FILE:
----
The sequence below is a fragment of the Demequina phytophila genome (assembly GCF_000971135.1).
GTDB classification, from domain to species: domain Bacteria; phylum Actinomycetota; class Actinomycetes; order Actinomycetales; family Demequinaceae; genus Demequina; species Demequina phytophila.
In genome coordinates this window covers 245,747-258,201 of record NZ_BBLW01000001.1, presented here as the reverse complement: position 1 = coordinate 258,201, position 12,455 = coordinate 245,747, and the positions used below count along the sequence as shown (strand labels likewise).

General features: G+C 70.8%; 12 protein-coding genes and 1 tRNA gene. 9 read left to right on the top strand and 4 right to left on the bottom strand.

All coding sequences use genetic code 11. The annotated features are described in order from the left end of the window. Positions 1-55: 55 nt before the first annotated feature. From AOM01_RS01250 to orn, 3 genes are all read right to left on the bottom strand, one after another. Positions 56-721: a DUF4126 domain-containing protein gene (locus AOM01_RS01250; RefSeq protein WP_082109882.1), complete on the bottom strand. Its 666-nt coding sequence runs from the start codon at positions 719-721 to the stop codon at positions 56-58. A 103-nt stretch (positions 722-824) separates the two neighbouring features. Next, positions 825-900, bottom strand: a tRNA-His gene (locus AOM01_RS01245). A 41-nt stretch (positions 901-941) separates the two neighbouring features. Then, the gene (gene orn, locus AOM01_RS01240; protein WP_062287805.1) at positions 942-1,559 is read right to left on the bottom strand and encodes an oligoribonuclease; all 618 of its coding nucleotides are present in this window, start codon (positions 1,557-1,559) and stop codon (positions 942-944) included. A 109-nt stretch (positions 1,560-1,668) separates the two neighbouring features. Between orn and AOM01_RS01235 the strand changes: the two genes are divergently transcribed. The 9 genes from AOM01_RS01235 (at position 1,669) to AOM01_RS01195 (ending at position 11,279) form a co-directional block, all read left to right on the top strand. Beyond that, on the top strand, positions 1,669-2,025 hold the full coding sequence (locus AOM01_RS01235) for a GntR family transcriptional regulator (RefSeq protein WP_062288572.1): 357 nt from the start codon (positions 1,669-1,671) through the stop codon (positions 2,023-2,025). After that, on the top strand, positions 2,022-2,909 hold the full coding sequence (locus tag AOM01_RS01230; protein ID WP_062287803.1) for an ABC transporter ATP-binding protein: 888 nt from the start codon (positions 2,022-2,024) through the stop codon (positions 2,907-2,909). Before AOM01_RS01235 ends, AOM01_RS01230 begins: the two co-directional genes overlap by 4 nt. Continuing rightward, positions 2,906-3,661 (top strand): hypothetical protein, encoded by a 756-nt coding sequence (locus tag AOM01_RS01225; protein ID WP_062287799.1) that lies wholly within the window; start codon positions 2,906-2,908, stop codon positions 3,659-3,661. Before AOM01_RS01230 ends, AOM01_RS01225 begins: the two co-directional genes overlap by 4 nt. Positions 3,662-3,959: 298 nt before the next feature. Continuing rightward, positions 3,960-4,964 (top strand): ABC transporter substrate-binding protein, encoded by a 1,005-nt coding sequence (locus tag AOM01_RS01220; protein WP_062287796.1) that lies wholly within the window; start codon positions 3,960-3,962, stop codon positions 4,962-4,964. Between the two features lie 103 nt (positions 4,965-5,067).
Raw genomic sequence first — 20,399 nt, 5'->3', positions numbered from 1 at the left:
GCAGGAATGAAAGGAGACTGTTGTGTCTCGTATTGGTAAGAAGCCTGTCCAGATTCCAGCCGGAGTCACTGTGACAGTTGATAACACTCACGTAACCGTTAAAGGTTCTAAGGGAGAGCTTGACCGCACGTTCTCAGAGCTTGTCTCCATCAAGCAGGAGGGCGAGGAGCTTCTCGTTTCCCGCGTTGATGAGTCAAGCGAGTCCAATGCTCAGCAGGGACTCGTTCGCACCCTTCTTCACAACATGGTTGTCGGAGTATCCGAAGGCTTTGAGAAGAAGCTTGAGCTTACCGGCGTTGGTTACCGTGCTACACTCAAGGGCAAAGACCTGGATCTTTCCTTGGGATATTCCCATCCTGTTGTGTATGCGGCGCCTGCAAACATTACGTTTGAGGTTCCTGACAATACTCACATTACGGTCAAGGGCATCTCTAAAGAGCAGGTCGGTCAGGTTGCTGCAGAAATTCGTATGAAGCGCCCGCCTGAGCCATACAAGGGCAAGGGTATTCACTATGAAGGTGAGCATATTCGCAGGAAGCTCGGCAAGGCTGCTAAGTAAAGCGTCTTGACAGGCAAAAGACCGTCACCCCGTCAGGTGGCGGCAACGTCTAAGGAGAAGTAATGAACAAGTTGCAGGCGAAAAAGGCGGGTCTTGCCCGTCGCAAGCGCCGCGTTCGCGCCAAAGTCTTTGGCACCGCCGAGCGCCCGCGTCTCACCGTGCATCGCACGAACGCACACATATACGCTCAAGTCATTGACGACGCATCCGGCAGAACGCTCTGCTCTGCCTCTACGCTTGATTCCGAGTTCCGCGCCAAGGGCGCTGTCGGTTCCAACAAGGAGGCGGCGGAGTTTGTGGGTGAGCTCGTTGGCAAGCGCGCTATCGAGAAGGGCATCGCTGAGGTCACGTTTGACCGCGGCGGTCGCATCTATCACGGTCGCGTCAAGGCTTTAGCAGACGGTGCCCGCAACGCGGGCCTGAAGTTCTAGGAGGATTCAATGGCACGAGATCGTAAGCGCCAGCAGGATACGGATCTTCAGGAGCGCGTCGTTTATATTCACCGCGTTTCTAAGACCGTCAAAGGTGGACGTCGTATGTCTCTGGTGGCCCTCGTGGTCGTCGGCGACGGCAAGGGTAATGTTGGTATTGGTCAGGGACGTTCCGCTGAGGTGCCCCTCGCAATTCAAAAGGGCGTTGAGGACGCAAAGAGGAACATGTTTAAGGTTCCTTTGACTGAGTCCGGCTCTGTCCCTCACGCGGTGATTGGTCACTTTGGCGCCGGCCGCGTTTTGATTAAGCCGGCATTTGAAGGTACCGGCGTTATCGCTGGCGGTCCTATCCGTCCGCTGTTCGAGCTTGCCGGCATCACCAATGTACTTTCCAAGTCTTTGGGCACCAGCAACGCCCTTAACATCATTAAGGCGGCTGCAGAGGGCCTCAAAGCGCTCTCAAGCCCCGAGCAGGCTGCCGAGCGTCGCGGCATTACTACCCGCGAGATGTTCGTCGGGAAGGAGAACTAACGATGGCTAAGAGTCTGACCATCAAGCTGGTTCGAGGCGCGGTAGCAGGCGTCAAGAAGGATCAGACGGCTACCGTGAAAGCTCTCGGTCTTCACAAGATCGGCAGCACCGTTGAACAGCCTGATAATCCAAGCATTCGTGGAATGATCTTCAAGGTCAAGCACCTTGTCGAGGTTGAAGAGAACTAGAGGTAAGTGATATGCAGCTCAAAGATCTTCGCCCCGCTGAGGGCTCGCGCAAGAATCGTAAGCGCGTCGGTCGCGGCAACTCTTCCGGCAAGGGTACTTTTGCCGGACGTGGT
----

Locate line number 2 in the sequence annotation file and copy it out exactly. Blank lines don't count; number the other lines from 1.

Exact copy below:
GTDB classification, from domain to species: domain Bacteria; phylum Actinomycetota; class Actinomycetes; order Actinomycetales; family Demequinaceae; genus Demequina; species Demequina phytophila.